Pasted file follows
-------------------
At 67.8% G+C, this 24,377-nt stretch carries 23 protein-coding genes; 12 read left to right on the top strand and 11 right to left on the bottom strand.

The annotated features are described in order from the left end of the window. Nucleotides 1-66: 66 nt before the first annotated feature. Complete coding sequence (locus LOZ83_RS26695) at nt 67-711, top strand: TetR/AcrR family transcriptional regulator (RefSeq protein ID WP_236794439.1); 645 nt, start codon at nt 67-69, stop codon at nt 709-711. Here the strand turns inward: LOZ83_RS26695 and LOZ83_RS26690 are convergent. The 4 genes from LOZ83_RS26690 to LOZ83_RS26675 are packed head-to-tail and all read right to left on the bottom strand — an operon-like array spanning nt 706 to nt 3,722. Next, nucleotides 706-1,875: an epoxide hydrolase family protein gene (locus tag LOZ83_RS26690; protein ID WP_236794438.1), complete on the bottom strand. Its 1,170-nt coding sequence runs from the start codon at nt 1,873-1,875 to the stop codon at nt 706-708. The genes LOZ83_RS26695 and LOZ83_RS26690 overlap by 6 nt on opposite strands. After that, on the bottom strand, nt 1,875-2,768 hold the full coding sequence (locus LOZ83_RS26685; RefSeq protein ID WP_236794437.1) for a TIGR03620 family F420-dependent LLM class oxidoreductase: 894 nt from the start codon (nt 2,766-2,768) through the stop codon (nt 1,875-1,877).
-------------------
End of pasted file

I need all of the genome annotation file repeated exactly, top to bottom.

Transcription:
At 67.8% G+C, this 24,377-nt stretch carries 23 protein-coding genes; 12 read left to right on the top strand and 11 right to left on the bottom strand.

The annotated features are described in order from the left end of the window. Nucleotides 1-66: 66 nt before the first annotated feature. Complete coding sequence (locus LOZ83_RS26695) at nt 67-711, top strand: TetR/AcrR family transcriptional regulator (RefSeq protein ID WP_236794439.1); 645 nt, start codon at nt 67-69, stop codon at nt 709-711. Here the strand turns inward: LOZ83_RS26695 and LOZ83_RS26690 are convergent. The 4 genes from LOZ83_RS26690 to LOZ83_RS26675 are packed head-to-tail and all read right to left on the bottom strand — an operon-like array spanning nt 706 to nt 3,722. Next, nucleotides 706-1,875: an epoxide hydrolase family protein gene (locus tag LOZ83_RS26690; protein ID WP_236794438.1), complete on the bottom strand. Its 1,170-nt coding sequence runs from the start codon at nt 1,873-1,875 to the stop codon at nt 706-708. The genes LOZ83_RS26695 and LOZ83_RS26690 overlap by 6 nt on opposite strands. After that, on the bottom strand, nt 1,875-2,768 hold the full coding sequence (locus LOZ83_RS26685; RefSeq protein ID WP_236794437.1) for a TIGR03620 family F420-dependent LLM class oxidoreductase: 894 nt from the start codon (nt 2,766-2,768) through the stop codon (nt 1,875-1,877).